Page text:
Up to low quality settings
When testing with low quality settings, the Core i9-9900K detects some rather extreme frame rates at 1080p. Even the RX 560 allowed an average of 144 fps, and we have to say that once you've passed the GTX 1050 Ti, everything seems a bit pointless. All you need is an RX 570 or GTX 1060 – both have over 100 fps at all times with an average of almost 300 fps.
What we noticed, regardless of which GPU you use, these brief glimpses, looking for enemy players in your area, fueled the frame rate for a split second. As you can see, the low 1% power doesn't vary that much from the RX 570 to the RTX 2080 Ti – sure, we're still seeing a 21% performance boost – but that's nothing if you consider how much more powerful the performance is is $ 1,000 + GeForce is.
The switch to 1440p widens the gap at 1% less power. Now the RTX 2080 Ti is 41% faster than the RX 570, although that's nothing compared to the 105% increase in average frame rate.
Even at 1440p for those looking for an average of over 144 fps, all you need is a GTX 1650, while models like the GTX 1060 or RX 580 offer plenty of headroom.
Even at 4K, using the low quality settings will give remarkable performance to GPUs like the RX 580 and GTX 1060. For 144 Hz players who want to get the most out of their update window, the GTX 1660 Ti, Vega 56 or GTX 1070 are about as slow as you want to go at this resolution.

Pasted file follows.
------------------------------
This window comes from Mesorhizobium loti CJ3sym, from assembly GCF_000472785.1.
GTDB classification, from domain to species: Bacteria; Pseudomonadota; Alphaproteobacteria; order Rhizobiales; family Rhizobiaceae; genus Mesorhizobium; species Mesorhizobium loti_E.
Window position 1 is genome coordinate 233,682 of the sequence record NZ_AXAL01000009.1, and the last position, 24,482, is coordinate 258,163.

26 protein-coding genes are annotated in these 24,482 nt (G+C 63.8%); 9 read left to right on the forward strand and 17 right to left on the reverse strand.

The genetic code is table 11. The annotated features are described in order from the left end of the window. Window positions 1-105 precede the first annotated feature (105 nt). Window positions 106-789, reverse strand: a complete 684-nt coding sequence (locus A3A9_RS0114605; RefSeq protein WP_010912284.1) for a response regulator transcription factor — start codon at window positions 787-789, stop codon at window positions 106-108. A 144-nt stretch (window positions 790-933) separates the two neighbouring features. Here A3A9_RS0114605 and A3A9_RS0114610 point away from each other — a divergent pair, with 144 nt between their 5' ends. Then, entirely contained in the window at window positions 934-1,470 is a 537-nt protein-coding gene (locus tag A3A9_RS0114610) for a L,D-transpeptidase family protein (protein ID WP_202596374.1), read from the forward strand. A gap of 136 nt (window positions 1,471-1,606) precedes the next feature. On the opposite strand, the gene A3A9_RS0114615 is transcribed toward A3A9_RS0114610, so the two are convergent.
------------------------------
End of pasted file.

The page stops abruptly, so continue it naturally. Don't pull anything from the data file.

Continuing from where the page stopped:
In addition, you see an average of over 160 fps, which means a lot of frame rate performance with something like the RX 5700 or RTX 2060.
What we have learned
Fortnite Chapter 2 offers a small but very eye-catching visual upgrade, but the game runs very well on modest hardware, especially if you want to use competitive quality settings. I personally play with almost everything at a low level, except for the train distance, which is maximum in the "Epic" setting, and the results are not too different from what you see here. It's the shadows that seem to affect performance the most. If you're serious about Fortnite, this is probably the first setting that we recommend to turn off altogether.
For budget developers who want to run Fortnite easily with lower visual settings, we recommend either the GTX 1650 or the RX 570, with the focus on the RX 570, which is not only cheaper, but superior in most modern titles Gaming experience. For example, the GeForce GPU was 10% slower on average in our first GTX 1650 test a day.
If you can afford the RX 580 or GTX 1060, they offer a reasonable performance boost. As an example, we noticed a frame rate improvement of 16% at 1440p with the preset low quality compared to the RX 570 and the GTX 1650. They are also suitable for use with 144 Hz monitors using these competitive quality settings.
For gamers who want to play Fortnite in all its glory at 1080p, you'll need an RX 570 or GTX 1650 for just over 60 fps. Then you should be willing to spend $ 400 on the RTX 2060 Super or 5700 XT for an average of 144 fps.
Fornite is a formidable title on the PC, and GeForce owners have been ahead of the game for some time. So it's surprising that we can now recommend Radeon GPUs to those who want to play Fortnite thanks to improvements in navigation and driver optimization. About two years ago, when we compared the game, the GTX 1070 Ti with the default Epic quality at 1440p was almost 30% faster than Vega 56. Today, it's only 13% faster and that's entirely down to AMD's work to optimize their drivers for Fortnite.